A number of local veterans organizations are also participating in the event, including John Rivers Memorial VFW Post 11322, Quakertown; Vietnam Veterans of America Lehigh Valley Chapter 415; Egypt VFW Post 7293, Whitehall Township; Fleet Reserve Association, Black Diamond Branch No. 115; Bethlehem Detachment No. 284 Marine Corps League; Military Order of the Purple Heart, Chapter 0190-PA-1; and Lehigh Valley Military Affairs Council.
DeSales Assistant Professor Thomas Craig noted that over the past 11 years, more than 12,000 local and state organizations have worked with the U.S. Defense Department to hold about 24,000 commemoration ceremonies to thank the 3.4 million Vietnam veterans and their families.
Nixon smiled when asked about how Vietnam veterans are finally being recognized for their service.
Suddenly, his mood fell somber. He spoke of two of his childhood friends — Billy Konyu and Jimmy Suydam — whose whereabouts are unknown. In separate incidents, the Army veterans’ UH-60 Black Hawk helicopters were shot down in South Vietnam. Konyu’s in April 1969; Suydam’s six months later.
Konyu was 22 years old.
Suydam went missing five days after his 22nd birthday.
“I was serving in Great Lakes, Ill., when I heard about them,” said Nixon, a member of the Lehigh Valley Fleet Reserve Association, Black Diamond Branch 115, Bethlehem.
His emotions wouldn’t allow him to say much more.
Caporaso keeps her father close only in snapshots. There’s one of him making a mess of her bangs as he cut her hair as a child. Another of him pinching her cheeks together, causing her lips to pucker. A subsequent kiss from dad was sure to follow.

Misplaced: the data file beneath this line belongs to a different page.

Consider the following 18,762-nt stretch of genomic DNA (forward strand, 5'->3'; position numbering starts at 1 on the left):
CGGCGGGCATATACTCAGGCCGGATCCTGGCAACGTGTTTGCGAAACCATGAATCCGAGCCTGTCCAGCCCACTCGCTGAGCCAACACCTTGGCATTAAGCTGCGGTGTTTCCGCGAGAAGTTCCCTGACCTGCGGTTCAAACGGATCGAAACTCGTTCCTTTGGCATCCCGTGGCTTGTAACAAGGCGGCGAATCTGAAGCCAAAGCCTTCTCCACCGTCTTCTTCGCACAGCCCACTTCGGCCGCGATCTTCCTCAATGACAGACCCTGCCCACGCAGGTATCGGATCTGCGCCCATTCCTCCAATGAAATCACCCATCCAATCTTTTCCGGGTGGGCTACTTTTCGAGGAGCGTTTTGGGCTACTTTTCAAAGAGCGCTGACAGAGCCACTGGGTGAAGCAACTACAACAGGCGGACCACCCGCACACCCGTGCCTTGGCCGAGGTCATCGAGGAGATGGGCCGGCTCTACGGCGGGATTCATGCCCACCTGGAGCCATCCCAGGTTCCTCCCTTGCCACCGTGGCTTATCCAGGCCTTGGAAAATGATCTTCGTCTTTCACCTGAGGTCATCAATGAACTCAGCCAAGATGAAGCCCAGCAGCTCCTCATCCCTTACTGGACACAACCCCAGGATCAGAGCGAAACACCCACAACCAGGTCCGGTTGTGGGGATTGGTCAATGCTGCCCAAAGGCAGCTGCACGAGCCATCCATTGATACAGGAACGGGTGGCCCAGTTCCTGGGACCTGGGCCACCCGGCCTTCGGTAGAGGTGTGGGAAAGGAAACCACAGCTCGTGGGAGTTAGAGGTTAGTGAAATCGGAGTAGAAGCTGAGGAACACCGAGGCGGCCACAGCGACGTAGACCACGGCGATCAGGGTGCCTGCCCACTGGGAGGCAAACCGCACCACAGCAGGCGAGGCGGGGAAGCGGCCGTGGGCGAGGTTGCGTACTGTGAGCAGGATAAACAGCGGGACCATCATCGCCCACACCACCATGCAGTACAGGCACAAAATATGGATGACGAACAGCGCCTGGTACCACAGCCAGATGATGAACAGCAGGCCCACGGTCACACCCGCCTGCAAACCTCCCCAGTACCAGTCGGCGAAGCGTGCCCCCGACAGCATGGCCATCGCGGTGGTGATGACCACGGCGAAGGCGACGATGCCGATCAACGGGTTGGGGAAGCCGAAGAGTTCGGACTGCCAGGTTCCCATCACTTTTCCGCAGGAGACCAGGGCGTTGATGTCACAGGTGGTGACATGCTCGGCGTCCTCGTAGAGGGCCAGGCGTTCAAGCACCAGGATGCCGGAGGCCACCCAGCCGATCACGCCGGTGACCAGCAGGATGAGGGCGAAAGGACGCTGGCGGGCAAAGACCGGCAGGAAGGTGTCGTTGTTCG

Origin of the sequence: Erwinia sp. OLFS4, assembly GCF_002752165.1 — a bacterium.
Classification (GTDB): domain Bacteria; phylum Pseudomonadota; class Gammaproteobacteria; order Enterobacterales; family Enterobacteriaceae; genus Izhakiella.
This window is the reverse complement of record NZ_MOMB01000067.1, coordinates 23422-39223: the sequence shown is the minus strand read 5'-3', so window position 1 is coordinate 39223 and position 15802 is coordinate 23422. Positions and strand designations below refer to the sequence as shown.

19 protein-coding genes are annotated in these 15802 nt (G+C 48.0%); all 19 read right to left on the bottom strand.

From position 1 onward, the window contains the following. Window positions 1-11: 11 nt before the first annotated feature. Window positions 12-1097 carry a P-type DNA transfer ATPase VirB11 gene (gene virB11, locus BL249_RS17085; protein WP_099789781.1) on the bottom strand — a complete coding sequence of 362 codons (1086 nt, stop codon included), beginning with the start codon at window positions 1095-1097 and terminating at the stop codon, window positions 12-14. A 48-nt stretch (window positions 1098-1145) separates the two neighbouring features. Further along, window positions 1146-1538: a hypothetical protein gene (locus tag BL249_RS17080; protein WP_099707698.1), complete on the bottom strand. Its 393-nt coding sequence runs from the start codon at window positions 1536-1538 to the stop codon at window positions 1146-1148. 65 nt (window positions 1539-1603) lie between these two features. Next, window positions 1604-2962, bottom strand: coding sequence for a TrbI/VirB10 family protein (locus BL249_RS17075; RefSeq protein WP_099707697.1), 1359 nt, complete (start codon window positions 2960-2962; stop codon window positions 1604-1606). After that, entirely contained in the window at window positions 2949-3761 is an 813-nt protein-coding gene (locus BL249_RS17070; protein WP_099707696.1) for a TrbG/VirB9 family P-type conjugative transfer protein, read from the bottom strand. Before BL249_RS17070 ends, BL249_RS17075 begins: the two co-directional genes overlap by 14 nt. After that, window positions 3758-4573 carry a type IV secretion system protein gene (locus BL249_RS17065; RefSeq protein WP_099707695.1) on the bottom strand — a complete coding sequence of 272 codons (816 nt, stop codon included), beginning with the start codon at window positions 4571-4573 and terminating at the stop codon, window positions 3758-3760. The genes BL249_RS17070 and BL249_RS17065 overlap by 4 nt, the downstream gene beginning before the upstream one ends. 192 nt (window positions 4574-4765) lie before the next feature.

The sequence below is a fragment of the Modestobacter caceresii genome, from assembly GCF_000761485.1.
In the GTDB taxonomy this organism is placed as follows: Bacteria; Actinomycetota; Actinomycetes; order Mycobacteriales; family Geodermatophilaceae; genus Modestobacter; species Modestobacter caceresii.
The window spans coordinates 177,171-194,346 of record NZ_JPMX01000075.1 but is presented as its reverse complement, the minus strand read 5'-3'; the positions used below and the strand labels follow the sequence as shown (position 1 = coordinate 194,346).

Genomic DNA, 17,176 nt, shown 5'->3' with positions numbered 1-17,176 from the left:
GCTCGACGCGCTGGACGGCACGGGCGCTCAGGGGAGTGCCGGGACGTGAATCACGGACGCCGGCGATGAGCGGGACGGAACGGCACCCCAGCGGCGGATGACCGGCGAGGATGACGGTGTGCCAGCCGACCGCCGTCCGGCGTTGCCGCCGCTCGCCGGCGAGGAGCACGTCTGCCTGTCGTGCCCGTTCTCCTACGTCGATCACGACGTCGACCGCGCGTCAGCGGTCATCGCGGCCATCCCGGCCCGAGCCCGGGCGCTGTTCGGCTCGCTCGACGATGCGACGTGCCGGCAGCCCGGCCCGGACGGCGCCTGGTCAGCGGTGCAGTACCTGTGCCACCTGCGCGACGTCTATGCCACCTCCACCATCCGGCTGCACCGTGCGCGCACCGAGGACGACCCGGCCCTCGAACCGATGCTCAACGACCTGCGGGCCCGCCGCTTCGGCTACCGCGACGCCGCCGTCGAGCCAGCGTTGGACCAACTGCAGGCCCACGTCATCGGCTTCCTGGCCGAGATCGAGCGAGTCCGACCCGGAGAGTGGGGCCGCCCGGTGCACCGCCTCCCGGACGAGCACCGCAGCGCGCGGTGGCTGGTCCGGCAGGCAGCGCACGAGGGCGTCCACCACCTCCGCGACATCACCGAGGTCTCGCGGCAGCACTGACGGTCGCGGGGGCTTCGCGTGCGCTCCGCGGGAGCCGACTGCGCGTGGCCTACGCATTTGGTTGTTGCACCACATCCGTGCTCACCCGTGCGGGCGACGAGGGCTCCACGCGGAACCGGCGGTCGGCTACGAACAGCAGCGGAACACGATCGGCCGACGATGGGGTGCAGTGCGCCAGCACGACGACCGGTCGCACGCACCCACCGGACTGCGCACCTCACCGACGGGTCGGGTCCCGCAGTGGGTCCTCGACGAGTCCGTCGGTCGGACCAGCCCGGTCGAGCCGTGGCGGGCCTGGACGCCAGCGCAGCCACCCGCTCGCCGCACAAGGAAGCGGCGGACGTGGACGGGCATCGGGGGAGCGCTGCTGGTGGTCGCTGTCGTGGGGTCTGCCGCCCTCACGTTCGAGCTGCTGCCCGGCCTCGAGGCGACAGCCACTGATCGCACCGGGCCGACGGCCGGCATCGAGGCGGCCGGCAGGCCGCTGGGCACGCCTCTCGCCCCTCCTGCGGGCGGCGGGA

“It makes me very happy that the Vietnam veterans are being recognized, respected, and thanked for their service,” said Caporaso, a Gold Star Congressional Aide and Veteran and Military Liaison in the office of Rep. Susan Wild, D-Lehigh Valley.
“This is very cathartic for me.
“It’s been a long time, but I’m still trying to grasp what happened to my father. When he went missing, my mother was 29 with four daughters under the age of 5 in Willingboro.”
As Caporaso spoke, she motioned her left hand for emphasis. The silver military memorial bracelet with Capt. Vincent J. Hickman’s rank and the date his plane was shot down gleamed under the bright lights.
Caporaso is committed to learning what happened to her father. She said she will meet soon with members of the DPAA, or Defense POW/MIA Accounting Agency, whose mission is to recover American military personnel listed as prisoners of war or missing in action.
“Depending on what they tell me, I’m planning on a trip to Vietnam,” she said. “I have to find out what happened to my father.”
Professor Craig announced there would be a presentation of commemorative lapel pins to the Vietnam veterans. He described the pins — bronze colored with a visage of the American eagle on a blue field, with stars.
“It’s at this time I would usually ask you to hold your applause until all the veterans have received their pins,” Craig said. “But we’ve been holding our applause for 50 years.”